On line 1 we have the function definition. Notice there are 5 optional arguments, and the mandatory `unit` 6th argument. Each of the optional arguments is going to define a variable, eg. `border_width`, of type `'a option`.

On line 4 we use the special `?foo` form for passing optional arguments to functions which take optional arguments. `Container.set` has the following type:

``````module Container = struct
let set ?border_width ?(width = -2) ?(height = -2) w =
(* ... *)``````

Line 5 uses the `~`shorthand. Writing this in long form:

``pack_return (new html w) ~packing:packing ~show:show``

The `pack_return` function actually takes mandatory labelled arguments called `~packing` and `~show`, each of type `'a option`. In other words, `pack_return` explicitly unwraps the `option` wrapper.

If you think labels and optional arguments are complicated, that's because they are! Luckily, however, this is a relatively new feature in OCaml, and it's not yet widely used. In fact if you're not hacking on lablgtk, it's unlikely you'll see labels and optional arguments used at all (at the moment).

## More variants (“polymorphic variants”)

Try compiling the following C code:

``````#include <stdio.h>
#include <fcntl.h>
#include <unistd.h>

enum lock { open, close };

main ()
{
int fd, n;
char buffer[256];

fd = open ("/etc/motd", O_RDONLY);                     // line 12
while ((n = read (fd, buffer, sizeof buffer)) > 0)
write (1, buffer, n);
close (fd);                                            // line 15
}``````

When I compile the code I get a whole bunch of errors including:

``````test.c: In function `main':
test.c:12: error: called object is not a function
test.c:15: error: called object is not a function``````

This illustrates one problem with enumerated types (enums) in C. In the example above, one enum statement reserves three symbols, namely `lock`, `open` and `close`. Here's another example:

``````enum lock { open, close };
enum door { open, close };``````

Compiling gives:

``````test.c:2: error: conflicting types for `open'
test.c:1: error: previous declaration of `open'
test.c:2: error: conflicting types for `close'
test.c:1: error: previous declaration of `close'``````

The first enum defines the symbol `open` as something of type `enum lock`. You cannot reuse that symbol in another enum.

This will be familiar to most C/C++ programmers, and they won't write naive code like that above. However the same issue happens with OCaml variants, but OCaml provides a way to work around it.

Here is some OCaml code, which actually does compile:

``````# type lock = Open | Close
type door = Open | Close;;type lock = Open | Close
type door = Open | Close
``````

After running those two statements, what is the type of `Open`? We can find out easily enough in the toplevel:

``````# type lock = Open | Close;;type lock = Open | Close
# type door = Open | Close;;type door = Open | Close
# Open;;- : door = Open
``````

OCaml uses the most recent definition for `Open`, giving it the type `door`. This is actually not such a serious problem because if you accidentally tried to use `Open` in the type context of a `lock`, then OCaml's wonderful type inference would immediately spot the error and you wouldn't be able to compile the code.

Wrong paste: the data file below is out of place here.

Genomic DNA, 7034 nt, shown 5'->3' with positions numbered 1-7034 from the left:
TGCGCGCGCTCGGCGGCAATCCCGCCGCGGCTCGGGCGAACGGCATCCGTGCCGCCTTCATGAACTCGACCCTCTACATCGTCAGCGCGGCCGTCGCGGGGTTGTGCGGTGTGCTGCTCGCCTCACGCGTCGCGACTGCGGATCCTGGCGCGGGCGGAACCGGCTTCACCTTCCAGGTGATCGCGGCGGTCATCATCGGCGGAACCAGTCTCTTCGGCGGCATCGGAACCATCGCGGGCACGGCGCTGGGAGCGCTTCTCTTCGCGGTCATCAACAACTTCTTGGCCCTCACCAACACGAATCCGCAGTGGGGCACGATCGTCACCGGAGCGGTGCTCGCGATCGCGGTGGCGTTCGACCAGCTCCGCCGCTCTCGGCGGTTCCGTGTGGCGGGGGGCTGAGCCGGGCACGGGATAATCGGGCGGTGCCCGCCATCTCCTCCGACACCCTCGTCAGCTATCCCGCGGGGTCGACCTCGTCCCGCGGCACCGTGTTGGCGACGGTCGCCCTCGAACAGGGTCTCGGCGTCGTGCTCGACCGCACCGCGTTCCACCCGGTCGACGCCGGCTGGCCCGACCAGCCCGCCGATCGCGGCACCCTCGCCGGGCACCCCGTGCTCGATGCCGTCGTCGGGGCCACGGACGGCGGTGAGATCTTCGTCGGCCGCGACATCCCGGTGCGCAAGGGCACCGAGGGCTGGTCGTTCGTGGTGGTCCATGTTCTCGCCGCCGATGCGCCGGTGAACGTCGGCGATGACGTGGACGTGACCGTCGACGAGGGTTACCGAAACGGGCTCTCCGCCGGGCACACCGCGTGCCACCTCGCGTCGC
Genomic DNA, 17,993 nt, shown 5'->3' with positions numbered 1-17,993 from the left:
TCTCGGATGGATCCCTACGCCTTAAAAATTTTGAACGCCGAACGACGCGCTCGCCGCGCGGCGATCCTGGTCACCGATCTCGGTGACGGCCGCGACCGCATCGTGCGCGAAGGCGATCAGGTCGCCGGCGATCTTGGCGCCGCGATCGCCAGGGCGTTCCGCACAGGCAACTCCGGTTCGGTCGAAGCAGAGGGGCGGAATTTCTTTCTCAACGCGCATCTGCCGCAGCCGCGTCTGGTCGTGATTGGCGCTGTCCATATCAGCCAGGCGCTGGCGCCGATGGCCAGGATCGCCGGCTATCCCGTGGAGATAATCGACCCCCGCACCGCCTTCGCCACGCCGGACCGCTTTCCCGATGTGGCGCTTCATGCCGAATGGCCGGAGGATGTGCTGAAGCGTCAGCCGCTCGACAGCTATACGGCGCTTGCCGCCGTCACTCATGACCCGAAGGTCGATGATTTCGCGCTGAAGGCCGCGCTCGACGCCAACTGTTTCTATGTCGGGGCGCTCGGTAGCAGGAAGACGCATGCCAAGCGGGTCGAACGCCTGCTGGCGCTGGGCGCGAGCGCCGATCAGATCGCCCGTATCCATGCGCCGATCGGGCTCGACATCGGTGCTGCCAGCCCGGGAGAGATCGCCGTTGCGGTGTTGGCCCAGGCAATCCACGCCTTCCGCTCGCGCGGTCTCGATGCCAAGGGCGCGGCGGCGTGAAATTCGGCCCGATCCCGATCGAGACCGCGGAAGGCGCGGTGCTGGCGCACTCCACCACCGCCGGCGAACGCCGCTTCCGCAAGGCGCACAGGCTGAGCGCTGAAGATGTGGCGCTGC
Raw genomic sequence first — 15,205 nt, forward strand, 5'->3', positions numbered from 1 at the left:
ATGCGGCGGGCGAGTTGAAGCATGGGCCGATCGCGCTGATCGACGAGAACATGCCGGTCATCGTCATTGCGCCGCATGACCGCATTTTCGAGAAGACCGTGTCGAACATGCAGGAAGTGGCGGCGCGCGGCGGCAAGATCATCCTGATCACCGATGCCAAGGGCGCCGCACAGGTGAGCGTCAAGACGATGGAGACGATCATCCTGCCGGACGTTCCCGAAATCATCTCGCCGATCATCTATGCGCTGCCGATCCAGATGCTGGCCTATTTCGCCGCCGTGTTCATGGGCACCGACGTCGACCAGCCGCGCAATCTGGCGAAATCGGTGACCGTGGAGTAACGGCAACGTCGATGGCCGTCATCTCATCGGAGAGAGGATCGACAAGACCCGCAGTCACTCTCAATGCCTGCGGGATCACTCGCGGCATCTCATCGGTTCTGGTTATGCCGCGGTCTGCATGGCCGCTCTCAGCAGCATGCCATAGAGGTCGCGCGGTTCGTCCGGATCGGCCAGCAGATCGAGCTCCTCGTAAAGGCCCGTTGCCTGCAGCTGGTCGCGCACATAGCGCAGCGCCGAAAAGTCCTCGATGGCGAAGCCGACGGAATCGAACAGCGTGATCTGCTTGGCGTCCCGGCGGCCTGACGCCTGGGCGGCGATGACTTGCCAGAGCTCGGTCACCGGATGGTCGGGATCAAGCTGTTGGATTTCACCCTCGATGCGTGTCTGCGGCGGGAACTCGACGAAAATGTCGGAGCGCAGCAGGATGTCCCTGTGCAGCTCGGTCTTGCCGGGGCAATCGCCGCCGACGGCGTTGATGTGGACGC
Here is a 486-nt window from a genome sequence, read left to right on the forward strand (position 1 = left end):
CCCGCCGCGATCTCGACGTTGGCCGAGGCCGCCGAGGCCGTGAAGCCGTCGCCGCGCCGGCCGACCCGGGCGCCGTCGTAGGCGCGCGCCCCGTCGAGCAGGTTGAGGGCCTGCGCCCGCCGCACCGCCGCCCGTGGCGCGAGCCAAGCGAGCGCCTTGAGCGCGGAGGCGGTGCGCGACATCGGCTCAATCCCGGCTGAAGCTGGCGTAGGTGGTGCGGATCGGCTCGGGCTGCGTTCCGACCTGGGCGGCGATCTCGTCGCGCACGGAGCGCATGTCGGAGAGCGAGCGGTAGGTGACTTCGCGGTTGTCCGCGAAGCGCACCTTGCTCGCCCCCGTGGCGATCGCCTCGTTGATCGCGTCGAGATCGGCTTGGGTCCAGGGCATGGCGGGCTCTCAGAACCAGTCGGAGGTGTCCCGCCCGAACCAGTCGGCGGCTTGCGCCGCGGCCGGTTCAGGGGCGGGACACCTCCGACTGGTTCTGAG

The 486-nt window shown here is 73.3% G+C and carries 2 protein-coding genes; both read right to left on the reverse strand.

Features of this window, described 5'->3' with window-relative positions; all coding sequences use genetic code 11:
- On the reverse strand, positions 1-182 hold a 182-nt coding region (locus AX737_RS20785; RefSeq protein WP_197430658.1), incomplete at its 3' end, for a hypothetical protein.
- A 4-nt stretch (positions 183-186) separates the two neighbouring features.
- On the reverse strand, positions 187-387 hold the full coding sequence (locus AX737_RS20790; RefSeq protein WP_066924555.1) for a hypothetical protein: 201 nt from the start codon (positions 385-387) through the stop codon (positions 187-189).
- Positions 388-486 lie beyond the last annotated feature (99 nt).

So far, so much like C. Now I said that OCaml provides a way to work around the constraint that `Open` can only have one type. In other words, suppose I want to use `Open` to mean either "the `Open` of type `lock`" or "the `Open` of type `door`" and I want OCaml to work out which one I mean.

The syntax is slightly different, but here is how we do it:

``````# type lock = [ `Open | `Close ];;type lock = [ `Close | `Open ]
# type door = [ `Open | `Close ];;type door = [ `Close | `Open ]
``````

Notice the syntactic differences:

1. Each variant name is prefixed with ``` (a back tick).
2. You have to put square brackets (`[]`) around the alternatives.

The question naturally arises: What is the type of ``Open`?

``````# `Open;;- : [> `Open ] = `Open
``````

`[> `Open]` can be read as `[ `Open | and some other possibilities which we don't know about ]`. The “>” (greater than) sign indicates that the set of possibilities is bigger than those listed (open-ended).

There's nothing special about ``Open`. Any back-ticked word can be used as a type, even one which we haven't mentioned before:

``````# `Foo;;- : [> `Foo ] = `Foo
# `Foo 42;;- : [> `Foo of int ] = `Foo 42
``````

Let's write a function to print the state of a `lock`:

``````# let print_lock st =
match st with
| `Open -> print_endline "The lock is open"
| `Close -> print_endline "The lock is closed";;val print_lock : [< `Close | `Open ] -> unit = <fun>
``````

Take a careful look at the type of that function. Type inference has worked out that the `st` argument has type `[< `Close | `Open]`. The “<” (less than) sign means that this is a closed class. In other words, this function will only work on ``Close` or ``Open` and not on anything else.

``````# print_lock `Open;;The lock is open
- : unit = ()
``````

Notice that `print_lock` works just as well with a `door` as with a `lock`! We've deliberately given up some type safety, and type inference is now being used to help guess what we mean, rather than enforce correct coding.

This is only an introduction to polymorphic variants. Because of the reduction in type safety, it is recommended that you don't use these in your code. You will, however, see them in advanced OCaml code quite a lot precisely because advanced programmers will sometimes want to weaken the type system to write advanced idioms.